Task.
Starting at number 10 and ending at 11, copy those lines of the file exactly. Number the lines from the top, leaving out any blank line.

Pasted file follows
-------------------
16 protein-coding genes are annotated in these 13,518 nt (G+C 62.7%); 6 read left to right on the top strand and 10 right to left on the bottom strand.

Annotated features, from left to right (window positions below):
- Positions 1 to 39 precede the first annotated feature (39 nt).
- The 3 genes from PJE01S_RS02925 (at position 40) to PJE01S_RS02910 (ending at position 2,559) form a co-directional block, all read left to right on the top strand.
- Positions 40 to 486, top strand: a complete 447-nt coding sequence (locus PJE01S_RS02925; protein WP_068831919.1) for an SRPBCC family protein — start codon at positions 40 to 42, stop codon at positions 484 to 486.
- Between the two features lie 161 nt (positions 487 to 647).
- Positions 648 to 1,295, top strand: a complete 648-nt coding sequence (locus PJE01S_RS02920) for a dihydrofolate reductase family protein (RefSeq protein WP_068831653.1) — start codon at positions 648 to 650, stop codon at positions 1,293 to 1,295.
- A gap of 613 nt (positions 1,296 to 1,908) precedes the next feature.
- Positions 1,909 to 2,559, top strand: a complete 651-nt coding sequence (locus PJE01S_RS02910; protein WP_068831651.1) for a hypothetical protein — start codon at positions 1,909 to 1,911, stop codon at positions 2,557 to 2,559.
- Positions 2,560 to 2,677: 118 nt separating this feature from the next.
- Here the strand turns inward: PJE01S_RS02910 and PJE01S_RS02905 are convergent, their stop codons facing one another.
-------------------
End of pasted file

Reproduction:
- Positions 2,560 to 2,677: 118 nt separating this feature from the next.
- Here the strand turns inward: PJE01S_RS02910 and PJE01S_RS02905 are convergent, their stop codons facing one another.